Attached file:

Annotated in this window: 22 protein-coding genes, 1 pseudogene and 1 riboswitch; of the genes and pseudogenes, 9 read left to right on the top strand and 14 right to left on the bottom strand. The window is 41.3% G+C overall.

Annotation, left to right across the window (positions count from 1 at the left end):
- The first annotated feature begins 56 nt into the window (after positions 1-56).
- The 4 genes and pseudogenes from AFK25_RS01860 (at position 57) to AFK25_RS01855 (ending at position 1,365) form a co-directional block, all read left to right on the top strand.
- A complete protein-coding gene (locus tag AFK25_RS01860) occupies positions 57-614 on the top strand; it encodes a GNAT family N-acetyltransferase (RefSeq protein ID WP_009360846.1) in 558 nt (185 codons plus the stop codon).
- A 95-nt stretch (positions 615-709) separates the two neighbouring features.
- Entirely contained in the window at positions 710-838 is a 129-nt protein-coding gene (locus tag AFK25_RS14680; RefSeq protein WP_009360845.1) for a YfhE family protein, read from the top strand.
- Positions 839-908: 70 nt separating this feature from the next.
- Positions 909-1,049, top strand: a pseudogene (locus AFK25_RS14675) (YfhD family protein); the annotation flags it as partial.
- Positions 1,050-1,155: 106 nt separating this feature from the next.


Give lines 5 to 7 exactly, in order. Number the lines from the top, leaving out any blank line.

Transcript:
- A complete protein-coding gene (locus tag AFK25_RS01860) occupies positions 57-614 on the top strand; it encodes a GNAT family N-acetyltransferase (RefSeq protein ID WP_009360846.1) in 558 nt (185 codons plus the stop codon).
- A 95-nt stretch (positions 615-709) separates the two neighbouring features.
- Entirely contained in the window at positions 710-838 is a 129-nt protein-coding gene (locus tag AFK25_RS14680; RefSeq protein WP_009360845.1) for a YfhE family protein, read from the top strand.